Cybersecuring railway systems from potential attackers must become paramount in the digitization that those systems currently undergo. Their cybersecurity is too closely interlinked with the railway safety to leave the door open to disruption. To make matters worse, they are increasingly being targeted.
Targeted cyber attacks against critical infrastructure (CI) are increasing on a global scale. Despite the common misconception in Canada, Canadian CI operators are being targeted too. Increasingly so. Canadian government and its agencies tasked with cyber securing the critical infrastructure are making great strides recently, but, in my opinion, they still lack behind Canada’s peer countries.
Canada’s rankings in innovation has lagged that of other peer nations for decades despite government efforts to address this issue. Considering its success in developing research programs at its universities and pioneering many of the emerging technologies currently transforming the world, its mediocre rankings overall in technology development is disappointing. Things appear to be turning around, however. New initiatives by government are encouraging not just R&D, but also the other steps needed to turn innovative ideas into innovative products. Most importantly, increased collaboration in technology fields are starting to move Canada forward in global leadership. We still have a long way to go, but we are at least now heading in the right direction.
IoT security also has to become contextual and adaptive; capable of changing to support rapidly morphing threat and business use cases; and has to cut across traditional silos of cybersecurity, health and safety, engineering and others. In the world in which after few decades of effort we are still losing cybersecurity battles daily, how can conscientious companies move forward with addressing new and significantly more complex IoT security threats?
If you’ve read the many predictions about the future of AI, you’ve likely found them to be wildly different. They range from AI spelling doom for humanity, to AI ushering in Golden Age of peace, harmony and culture, to AI producing barely a blip on society’s path toward ever-greater technological achievement. Those three views – dystopian, utopian and organic – present issues we need to consider as we move deeper toward an AI-integrated future. Yet they also contain exaggerations and false assumptions that we need to separate from reality.
With so many critical services enmeshed with smart cities, the attack surface is enormous and extremely vulnerable. The more technology is involved, the greater the vulnerability to infrastructure and city services. The time to act on securing our smart cities is now. The more that systems with vulnerabilities are incorporated, the greater is the risk to which city dwellers are exposed – and the more that we will have to catch-up in the future.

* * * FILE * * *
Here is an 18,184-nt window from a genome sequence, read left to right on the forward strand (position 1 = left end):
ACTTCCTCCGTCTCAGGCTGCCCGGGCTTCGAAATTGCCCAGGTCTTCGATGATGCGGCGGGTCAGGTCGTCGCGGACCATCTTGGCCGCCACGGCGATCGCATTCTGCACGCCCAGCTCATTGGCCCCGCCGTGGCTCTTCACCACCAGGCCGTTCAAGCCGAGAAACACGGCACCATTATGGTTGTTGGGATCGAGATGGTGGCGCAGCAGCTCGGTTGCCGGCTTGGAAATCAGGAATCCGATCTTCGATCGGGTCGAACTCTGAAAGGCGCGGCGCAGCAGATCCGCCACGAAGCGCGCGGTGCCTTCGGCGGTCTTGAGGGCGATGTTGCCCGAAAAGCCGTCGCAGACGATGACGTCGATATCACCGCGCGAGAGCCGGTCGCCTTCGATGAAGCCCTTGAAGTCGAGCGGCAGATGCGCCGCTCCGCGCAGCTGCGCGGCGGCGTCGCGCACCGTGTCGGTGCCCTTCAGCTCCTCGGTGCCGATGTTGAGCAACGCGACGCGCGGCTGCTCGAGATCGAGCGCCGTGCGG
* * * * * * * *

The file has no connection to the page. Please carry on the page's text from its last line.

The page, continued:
As IoT adoption continues to proliferate, manufactures and adopters are increasingly aware of cybersecurity risks to IoT. Yet, even among the IoT security professionals, one significant potential remote attack vector is often overlooked: intentional electromagnetic interference (IEMI).
Railways are becoming increasingly vulnerable to cyber-kinetic attacks as they move away from strictly mechanical systems and bespoke standalone systems to digital, open-platform, standardized equipment built using Commercial Off the Shelf (COTS) components. Fully cyber-enabled railway systems offer attackers a range of vulnerabilities perhaps unmatched by any other type of industrial control system. And potential attackers are well aware of their opportunities, as few examples below demonstrate.
As our cities, our transportation, our energy and manufacturing – our everything – increasingly embrace Internet of Things (IoT) and Industrial Controls Systems (ICS), securing its underlying cyber-physical systems (CPS) grows ever more crucial. Yet, even among engineers and cyber security specialists, one potential attack trajectory is often overlooked: Intentional Electromagnetic Interference (IEMI).
Making physical objects or systems “smart” is all the rage today. Terms like smart houses, smart cars, smart cities, smart grids, smart refrigerators and even smart hairbrushes pop up everywhere. But there’s something not smart in the way this trend is progressing. Securing smart systems is being often overlooked.
As we approach the 10th anniversary of when Stuxnet was (likely) deployed, it is worthwhile to examine the effect it still has on our world. As the world’s first-ever cyberweapon, it opened Pandora’s box. It was the first true cyber-kinetic weapon – and it changed military history and is changing world history, as well. Its impact on the future cannot be overstated.
The maritime industry faces a not-so-distant future when ships will be completely autonomous, using navigation data that they receive to plot their own courses with only minimal input from shoreside control centers. The efficiencies this could bring are massive, but before this happens, cybersecurity issues must be addressed. Not only are many vessels configured in ways that invite cyberattacks, but security practices also need to be improved before the industry can safely navigate its future.
Connecting physical objects and processes to the cyber world offers us capabilities that exponentially exceed the expectations of science fiction writers and futurists of past generations. But it also introduces disquieting possibilities. Those possibilities reach beyond cyberspace to threaten the physical world in which we live and – potentially – our own physical well-being.